Past Reviews

Regional Reviews: Albuquerque/Santa Fe

Winds of Magic Through the Willows
Aux Dog
Review by Rob Spiegel

Also see Stephanie's reviews of Cinderella: The E! True Hollywood Story and Nutcracker on the Rocks and Rob's review of A Christmas Carol

Tina Andrews and Lisa Fenstermacher
Photo by Irene Fertik
Kenneth Grahame is the hero and unofficial patron of all parents who, like me, make up stories for their children. Grahame developed the ideas and narrative for his novel "The Wind in the Willows" by making up bedtime stories for his only son Alistair. When Grahame retired as secretary of the Bank of England, he moved to the country where he was raised and published the stories in 1908. The resulting novel has been cherished by children and their parents for more than 100 years. It is far unlike contemporary children's stories. It moves from slow to fast, and the animals talk in a semi-formal British manner. Yet the story's charm crosses the century in fine shape.

This stage adaption of The Wind in the Willows by England's Mike Kenny dates back to 2010. The music comes from Christopher Madin. Kenny's take on the classic is mostly faithful to the novel, though he does skip quickly through the mystical and ethereal "Piper at the Gates of Dawn," which is fine, since that wonderful passage is more literary and less action oriented. Not as good a fit for the stage.

The Aux Dog production, directed by Kir Kipness, draws well on the story's charm, never sacrificing the beautiful language for quick intelligibility. The kids in the audience at the performance I attended—which was overflowing by the way—clearly understood the narrative perfectly. Their full-throated laughter was proof.

The acting is wonderful throughout. Hats off to the sweet-innocent Mole (Lisa Fenstermacher) and the pompous-but-lovable Mr. Toad (Warren Asa Wilgus). These are critical roles that have to be nail explicitly to make sure the play holds together. The rest of the cast is also strong, particularly Robert Landry as Ratty and Tina Andrews as Miss Badger. Adding to the overall charm of the production is the live music by Nathaniel Flake (conductor, keyboards and flute), Nancy Cochrell (guitar), and Lisa Nichols (flute and alto sax).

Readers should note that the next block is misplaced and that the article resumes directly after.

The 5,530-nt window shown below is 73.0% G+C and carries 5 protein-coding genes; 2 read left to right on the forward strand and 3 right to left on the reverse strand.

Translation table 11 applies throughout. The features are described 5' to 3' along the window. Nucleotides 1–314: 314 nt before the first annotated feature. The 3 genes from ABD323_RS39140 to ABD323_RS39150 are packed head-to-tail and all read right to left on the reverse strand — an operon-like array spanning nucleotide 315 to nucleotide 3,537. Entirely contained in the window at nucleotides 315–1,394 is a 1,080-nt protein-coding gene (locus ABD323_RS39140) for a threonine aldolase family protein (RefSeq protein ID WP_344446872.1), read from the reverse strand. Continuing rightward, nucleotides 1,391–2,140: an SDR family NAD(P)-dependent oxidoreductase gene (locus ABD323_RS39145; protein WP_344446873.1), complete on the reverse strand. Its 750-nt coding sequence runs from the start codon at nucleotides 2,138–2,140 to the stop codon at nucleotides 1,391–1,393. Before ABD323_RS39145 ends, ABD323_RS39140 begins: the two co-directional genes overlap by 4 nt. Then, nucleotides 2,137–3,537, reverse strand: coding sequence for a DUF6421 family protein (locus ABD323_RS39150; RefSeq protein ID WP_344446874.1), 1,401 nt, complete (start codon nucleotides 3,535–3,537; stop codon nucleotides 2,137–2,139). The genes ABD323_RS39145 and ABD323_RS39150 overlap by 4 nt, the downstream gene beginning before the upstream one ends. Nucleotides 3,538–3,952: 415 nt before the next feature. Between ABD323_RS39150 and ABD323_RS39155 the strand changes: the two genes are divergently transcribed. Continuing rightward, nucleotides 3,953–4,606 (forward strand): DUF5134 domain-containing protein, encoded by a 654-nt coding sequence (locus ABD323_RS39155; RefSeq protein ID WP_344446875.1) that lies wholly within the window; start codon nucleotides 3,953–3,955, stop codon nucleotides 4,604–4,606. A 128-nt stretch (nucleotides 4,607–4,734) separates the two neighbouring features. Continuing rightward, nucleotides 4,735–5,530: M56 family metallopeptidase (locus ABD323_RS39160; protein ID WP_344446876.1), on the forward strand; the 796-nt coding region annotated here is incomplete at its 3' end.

Much like the novel itself, the stage version of The Wind in the Willows works for both child and adult. While the novel leans more heavily on mysticism, the play spends more attention on the adventure. The rich language and textured story are a treat for all ages. The Sunday performance was sold out. This may well be the case for the remainder of the run, so best to make your reservations early.

The Wind in the Willows is the first production of the Aux Dog's Children's Theatre. A couple of months ago, Producing Artistic Director Victoria Liberatori announced that Kir Kipness and Lisa Fenstermacher would be the leaders of the new venture. Kipness and Fenstermacher will spearhead the educational initiative as directors of children's arts programming. The goal of Aux Dog Children's Theatre is "to empower, mentor, and educate future generations to become life-long lovers of the performing arts by providing affordable, professional theatre education and performance experience to young people."

Kenneth Grahame's The Wind in the Willows by Mike Kenny, score by Christopher Madin, and directed Kir Kipness, will run at the Aux Dog Theatre on Fridays and Saturdays at 7:00 pm, and Sundays at 2:00 pm through December 20, 2015. Tickets are $15 for general, $12 for discounts, and $8 for children under 15. Reserve tickets at or by calling 254-7716 or by going online at

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